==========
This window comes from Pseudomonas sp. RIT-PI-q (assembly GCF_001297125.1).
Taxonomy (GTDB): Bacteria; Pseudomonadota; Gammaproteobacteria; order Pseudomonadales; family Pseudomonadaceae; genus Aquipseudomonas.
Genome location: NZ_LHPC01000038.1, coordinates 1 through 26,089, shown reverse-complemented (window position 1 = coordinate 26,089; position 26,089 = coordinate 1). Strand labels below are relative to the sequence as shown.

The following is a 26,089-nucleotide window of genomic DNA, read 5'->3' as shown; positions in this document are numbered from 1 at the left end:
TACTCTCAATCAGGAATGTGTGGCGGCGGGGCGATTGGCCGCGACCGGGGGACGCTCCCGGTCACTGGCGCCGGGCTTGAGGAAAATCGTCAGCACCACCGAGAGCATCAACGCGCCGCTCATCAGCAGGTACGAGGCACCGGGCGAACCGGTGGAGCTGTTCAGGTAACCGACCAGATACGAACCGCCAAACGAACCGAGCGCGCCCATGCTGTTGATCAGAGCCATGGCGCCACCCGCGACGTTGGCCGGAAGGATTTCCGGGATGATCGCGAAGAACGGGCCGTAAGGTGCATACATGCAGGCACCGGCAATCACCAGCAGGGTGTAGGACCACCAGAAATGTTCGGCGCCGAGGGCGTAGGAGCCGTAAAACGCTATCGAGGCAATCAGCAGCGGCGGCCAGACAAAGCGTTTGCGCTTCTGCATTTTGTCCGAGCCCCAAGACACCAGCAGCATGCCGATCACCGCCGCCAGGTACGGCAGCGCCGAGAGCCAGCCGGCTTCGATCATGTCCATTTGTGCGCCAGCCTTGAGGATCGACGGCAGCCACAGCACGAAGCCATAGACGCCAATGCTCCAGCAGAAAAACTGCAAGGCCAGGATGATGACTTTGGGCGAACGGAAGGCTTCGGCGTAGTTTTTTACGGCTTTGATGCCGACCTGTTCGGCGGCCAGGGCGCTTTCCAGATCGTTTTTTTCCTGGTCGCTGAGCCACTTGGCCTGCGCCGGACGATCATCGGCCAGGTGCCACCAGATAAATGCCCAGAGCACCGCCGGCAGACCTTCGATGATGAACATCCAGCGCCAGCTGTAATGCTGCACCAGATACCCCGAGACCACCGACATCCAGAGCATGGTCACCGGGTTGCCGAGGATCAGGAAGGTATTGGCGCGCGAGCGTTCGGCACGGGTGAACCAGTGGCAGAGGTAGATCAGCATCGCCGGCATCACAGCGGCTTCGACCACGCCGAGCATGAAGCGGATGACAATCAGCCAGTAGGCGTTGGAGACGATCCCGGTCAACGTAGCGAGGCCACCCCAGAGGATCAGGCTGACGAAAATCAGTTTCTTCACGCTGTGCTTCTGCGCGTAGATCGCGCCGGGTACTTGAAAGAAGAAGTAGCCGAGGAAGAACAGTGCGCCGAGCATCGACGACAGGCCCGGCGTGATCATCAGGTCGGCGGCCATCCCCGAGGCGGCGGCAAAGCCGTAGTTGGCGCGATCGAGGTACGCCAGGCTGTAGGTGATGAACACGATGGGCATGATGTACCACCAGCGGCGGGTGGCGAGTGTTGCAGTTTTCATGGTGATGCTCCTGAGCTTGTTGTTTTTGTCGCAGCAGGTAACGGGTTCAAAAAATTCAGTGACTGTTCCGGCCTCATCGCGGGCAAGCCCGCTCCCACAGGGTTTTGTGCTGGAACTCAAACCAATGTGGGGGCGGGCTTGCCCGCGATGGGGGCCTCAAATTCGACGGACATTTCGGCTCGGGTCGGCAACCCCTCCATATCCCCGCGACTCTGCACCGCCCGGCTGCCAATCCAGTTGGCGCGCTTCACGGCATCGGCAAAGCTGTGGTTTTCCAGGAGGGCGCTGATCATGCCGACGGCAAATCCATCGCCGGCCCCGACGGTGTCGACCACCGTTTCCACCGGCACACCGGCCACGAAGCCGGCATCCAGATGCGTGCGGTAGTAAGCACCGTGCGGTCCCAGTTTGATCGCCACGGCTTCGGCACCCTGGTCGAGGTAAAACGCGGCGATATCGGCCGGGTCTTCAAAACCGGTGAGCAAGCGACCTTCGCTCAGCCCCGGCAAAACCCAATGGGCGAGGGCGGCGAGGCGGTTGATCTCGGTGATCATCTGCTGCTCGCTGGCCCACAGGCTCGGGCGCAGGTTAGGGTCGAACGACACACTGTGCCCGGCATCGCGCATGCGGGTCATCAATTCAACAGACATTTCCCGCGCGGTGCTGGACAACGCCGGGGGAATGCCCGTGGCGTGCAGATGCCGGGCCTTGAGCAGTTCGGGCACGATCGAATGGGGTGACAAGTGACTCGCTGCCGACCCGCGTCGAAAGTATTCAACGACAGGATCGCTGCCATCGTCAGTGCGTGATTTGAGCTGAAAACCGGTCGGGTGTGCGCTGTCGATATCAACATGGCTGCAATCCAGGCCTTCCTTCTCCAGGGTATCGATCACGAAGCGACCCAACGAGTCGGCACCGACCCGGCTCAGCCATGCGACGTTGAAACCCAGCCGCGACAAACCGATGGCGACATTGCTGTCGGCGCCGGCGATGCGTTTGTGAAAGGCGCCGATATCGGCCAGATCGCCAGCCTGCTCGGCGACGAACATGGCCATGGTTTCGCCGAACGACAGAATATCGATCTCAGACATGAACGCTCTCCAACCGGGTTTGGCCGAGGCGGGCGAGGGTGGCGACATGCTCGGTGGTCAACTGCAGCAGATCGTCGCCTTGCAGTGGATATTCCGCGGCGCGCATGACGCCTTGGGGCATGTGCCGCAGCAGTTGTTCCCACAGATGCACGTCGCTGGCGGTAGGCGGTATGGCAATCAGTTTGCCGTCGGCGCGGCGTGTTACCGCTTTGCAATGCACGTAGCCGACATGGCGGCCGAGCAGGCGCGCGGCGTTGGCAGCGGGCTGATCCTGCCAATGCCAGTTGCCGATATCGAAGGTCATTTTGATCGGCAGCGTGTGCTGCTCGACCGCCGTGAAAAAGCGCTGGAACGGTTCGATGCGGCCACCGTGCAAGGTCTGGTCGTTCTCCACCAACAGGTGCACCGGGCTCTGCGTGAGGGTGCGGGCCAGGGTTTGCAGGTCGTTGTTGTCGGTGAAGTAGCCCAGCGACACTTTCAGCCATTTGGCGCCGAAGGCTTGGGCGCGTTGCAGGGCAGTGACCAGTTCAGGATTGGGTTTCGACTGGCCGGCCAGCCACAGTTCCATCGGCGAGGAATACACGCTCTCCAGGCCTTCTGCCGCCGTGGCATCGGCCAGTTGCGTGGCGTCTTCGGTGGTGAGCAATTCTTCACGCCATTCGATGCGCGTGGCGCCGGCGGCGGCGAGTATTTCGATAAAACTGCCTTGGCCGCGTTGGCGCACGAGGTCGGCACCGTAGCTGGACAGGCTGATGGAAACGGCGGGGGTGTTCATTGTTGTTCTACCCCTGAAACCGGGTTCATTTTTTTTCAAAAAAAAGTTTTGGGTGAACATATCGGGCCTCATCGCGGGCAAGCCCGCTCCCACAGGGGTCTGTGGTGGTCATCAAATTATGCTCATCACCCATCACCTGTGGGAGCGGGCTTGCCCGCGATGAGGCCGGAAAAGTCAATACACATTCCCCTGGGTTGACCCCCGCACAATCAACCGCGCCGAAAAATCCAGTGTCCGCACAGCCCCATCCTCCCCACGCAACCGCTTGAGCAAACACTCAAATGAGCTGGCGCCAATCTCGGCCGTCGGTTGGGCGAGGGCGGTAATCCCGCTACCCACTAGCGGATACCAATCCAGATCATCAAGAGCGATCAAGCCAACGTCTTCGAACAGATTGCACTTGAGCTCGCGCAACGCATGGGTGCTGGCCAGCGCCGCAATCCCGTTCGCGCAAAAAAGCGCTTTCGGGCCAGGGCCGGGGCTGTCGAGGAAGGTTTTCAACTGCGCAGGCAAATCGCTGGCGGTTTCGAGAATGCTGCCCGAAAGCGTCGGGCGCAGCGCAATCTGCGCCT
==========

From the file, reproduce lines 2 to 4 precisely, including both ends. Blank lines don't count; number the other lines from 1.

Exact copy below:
Taxonomy (GTDB): Bacteria; Pseudomonadota; Gammaproteobacteria; order Pseudomonadales; family Pseudomonadaceae; genus Aquipseudomonas.
Genome location: NZ_LHPC01000038.1, coordinates 1 through 26,089, shown reverse-complemented (window position 1 = coordinate 26,089; position 26,089 = coordinate 1). Strand labels below are relative to the sequence as shown.

The following is a 26,089-nucleotide window of genomic DNA, read 5'->3' as shown; positions in this document are numbered from 1 at the left end: